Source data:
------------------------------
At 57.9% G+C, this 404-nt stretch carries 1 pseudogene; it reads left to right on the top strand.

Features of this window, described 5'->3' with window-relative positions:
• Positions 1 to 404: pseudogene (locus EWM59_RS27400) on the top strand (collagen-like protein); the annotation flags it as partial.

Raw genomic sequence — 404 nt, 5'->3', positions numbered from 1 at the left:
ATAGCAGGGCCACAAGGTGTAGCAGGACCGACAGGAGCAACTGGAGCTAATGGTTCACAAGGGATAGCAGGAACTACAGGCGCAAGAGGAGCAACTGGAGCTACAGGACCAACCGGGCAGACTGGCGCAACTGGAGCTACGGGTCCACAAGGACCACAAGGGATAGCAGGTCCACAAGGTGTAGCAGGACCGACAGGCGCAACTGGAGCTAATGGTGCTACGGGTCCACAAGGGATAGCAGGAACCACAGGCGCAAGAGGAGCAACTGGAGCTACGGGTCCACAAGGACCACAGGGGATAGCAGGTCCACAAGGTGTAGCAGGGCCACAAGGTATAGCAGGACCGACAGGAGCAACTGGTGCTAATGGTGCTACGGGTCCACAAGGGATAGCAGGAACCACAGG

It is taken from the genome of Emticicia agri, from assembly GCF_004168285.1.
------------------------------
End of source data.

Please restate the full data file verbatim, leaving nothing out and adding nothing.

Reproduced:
At 57.9% G+C, this 404-nt stretch carries 1 pseudogene; it reads left to right on the top strand.

Features of this window, described 5'->3' with window-relative positions:
• Positions 1 to 404: pseudogene (locus EWM59_RS27400) on the top strand (collagen-like protein); the annotation flags it as partial.

Raw genomic sequence — 404 nt, 5'->3', positions numbered from 1 at the left:
ATAGCAGGGCCACAAGGTGTAGCAGGACCGACAGGAGCAACTGGAGCTAATGGTTCACAAGGGATAGCAGGAACTACAGGCGCAAGAGGAGCAACTGGAGCTACAGGACCAACCGGGCAGACTGGCGCAACTGGAGCTACGGGTCCACAAGGACCACAAGGGATAGCAGGTCCACAAGGTGTAGCAGGACCGACAGGCGCAACTGGAGCTAATGGTGCTACGGGTCCACAAGGGATAGCAGGAACCACAGGCGCAAGAGGAGCAACTGGAGCTACGGGTCCACAAGGACCACAGGGGATAGCAGGTCCACAAGGTGTAGCAGGGCCACAAGGTATAGCAGGACCGACAGGAGCAACTGGTGCTAATGGTGCTACGGGTCCACAAGGGATAGCAGGAACCACAGG

It is taken from the genome of Emticicia agri, from assembly GCF_004168285.1.